Children may experience problems with feelings or behaviours that cause disruption to their lives and the lives of those around them. Play therapy provides a child with an opportunity to ‘play out’ their thoughts, feelings and problems just as, in certain types of adult therapy, an individual ‘talks out’ their difficulties.
It can be described as being a developmentally sensitive therapeutic modality, in which a trained play therapist uses the therapeutic powers of play to help children prevent or resolve psycho-social difficulties. Play permits the child to communicate with adults non-verbally, symbolically, and in an action-orientated manner. Play Therapists use approaches, interventions, media, and activities that are appropriate to the age and developmental stage of the client.
Children enter into a dynamic therapeutic relationship with the therapist, which enables them to express themselves, explore and make sense of the world in which they live, and resolve any difficult or painful experiences through the medium of play.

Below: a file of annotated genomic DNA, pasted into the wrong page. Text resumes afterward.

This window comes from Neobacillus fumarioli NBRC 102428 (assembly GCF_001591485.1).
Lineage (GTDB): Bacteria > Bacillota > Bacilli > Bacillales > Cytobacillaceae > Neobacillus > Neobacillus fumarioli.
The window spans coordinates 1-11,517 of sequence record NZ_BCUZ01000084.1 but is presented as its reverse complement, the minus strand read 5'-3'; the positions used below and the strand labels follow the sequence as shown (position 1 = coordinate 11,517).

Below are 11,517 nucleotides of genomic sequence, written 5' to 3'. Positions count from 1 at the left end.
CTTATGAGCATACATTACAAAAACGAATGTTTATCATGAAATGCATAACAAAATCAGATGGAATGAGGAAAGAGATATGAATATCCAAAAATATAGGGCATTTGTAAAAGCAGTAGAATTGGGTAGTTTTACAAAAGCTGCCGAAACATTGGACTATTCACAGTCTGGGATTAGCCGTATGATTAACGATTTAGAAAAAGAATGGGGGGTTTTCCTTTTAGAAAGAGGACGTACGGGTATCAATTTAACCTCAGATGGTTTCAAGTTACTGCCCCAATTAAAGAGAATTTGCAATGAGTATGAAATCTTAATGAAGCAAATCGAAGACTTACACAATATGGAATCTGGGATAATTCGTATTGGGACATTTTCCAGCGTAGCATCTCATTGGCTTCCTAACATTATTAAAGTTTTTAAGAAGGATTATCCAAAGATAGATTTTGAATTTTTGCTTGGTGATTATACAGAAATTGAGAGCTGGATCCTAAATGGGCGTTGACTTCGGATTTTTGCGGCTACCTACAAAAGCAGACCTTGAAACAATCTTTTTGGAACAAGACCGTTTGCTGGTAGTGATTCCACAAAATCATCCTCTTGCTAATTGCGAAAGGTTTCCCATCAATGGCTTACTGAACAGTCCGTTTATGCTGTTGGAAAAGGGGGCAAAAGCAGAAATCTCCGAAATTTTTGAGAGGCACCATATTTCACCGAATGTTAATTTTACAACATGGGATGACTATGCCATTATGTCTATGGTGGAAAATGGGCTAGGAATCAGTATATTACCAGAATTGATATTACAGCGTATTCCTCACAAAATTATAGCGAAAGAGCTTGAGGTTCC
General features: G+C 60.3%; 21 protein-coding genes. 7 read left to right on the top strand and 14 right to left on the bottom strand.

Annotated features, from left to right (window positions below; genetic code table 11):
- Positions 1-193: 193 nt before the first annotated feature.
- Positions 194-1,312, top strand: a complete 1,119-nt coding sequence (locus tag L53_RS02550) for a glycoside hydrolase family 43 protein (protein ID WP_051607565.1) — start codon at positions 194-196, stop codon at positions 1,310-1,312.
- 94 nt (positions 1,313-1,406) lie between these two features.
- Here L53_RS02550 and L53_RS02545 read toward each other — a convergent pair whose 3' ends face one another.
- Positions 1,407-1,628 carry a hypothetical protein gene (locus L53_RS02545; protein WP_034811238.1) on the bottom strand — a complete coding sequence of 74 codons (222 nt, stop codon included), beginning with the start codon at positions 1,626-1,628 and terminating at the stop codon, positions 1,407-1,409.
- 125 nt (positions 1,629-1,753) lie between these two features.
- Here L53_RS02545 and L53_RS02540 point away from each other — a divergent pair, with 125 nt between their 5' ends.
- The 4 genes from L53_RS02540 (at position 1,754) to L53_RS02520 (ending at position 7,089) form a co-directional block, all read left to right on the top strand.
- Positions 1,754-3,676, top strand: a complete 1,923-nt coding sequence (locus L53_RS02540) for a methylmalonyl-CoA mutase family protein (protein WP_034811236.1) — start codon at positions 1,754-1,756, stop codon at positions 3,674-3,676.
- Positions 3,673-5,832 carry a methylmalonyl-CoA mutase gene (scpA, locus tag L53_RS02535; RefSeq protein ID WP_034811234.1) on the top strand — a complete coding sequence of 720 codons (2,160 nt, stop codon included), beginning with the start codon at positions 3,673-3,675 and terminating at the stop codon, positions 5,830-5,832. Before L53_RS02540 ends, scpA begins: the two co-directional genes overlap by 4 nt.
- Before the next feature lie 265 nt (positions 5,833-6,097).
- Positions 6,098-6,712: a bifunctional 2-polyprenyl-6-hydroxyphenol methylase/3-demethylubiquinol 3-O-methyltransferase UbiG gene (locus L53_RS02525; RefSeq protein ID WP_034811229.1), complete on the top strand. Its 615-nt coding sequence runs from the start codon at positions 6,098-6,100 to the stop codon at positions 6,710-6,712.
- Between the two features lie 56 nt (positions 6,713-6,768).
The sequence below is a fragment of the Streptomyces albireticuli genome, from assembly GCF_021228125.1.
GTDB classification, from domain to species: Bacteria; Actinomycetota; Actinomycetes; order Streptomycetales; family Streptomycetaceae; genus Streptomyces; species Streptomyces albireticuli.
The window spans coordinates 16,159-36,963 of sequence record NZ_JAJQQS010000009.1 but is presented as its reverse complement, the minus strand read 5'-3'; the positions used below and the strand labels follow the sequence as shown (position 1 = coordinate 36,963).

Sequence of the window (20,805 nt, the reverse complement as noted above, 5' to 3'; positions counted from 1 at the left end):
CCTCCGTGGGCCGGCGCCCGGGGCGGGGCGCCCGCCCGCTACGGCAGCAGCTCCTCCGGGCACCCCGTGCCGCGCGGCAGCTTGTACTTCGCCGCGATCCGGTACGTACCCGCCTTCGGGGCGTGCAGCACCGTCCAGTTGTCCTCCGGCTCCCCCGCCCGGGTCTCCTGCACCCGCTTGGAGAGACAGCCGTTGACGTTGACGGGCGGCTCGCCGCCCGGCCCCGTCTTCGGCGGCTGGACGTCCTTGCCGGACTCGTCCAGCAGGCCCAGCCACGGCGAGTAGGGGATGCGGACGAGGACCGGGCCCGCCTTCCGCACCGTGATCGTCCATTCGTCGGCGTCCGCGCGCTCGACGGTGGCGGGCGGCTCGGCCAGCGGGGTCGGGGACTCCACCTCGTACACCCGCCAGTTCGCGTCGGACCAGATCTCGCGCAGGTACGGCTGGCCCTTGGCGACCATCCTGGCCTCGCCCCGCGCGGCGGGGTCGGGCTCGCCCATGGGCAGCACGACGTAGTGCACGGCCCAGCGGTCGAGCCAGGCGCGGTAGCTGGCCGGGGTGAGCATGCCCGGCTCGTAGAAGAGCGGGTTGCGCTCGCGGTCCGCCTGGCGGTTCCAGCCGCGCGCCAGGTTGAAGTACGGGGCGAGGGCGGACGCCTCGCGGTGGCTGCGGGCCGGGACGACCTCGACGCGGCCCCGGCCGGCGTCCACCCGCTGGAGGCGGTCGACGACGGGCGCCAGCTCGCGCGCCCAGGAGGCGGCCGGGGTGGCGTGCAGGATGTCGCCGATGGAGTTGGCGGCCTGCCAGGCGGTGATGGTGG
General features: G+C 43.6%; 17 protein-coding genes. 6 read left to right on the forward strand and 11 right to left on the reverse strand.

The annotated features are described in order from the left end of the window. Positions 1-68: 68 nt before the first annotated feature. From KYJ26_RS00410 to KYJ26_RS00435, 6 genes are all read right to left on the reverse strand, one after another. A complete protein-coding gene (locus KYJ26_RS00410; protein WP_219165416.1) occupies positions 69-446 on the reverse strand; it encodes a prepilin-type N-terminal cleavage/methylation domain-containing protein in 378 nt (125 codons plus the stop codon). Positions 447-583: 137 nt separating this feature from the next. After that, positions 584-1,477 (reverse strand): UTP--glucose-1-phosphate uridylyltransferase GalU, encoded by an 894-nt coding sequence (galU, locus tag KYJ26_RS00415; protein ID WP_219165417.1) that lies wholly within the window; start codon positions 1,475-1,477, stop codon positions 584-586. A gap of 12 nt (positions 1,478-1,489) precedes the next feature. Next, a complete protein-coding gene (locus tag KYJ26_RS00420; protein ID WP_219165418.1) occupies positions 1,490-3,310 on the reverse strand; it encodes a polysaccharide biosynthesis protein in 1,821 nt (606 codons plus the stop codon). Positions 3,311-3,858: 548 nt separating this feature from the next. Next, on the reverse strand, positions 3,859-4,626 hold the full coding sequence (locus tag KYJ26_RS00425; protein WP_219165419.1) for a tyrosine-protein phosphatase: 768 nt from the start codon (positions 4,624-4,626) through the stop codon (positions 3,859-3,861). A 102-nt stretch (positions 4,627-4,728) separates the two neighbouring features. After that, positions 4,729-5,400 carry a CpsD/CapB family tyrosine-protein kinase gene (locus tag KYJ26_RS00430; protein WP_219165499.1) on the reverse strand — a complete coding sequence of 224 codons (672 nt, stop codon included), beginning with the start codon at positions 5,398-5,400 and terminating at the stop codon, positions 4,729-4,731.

Any child can benefit from play therapy. It promotes self-confidence, imagination, creativity, concentration, communication, problem-solving skills, self-esteem, and most importantly the happiness of the child. Play Therapy is suitable for children as young as two or three years old and there is no upper age limit.
Play therapy is relationship based – the power of the therapy comes from the strength of the relationship between the Play Therapist and the child.
Children must be approached and understood from a developmental perspective. They must not be viewed as miniature adults. Their world is one of concrete realities and their experiences are often communicated through play. Unlike adults whose natural medium of communications is verbalisation, the natural medium of communication for children is play activity.
– Landreth, 1991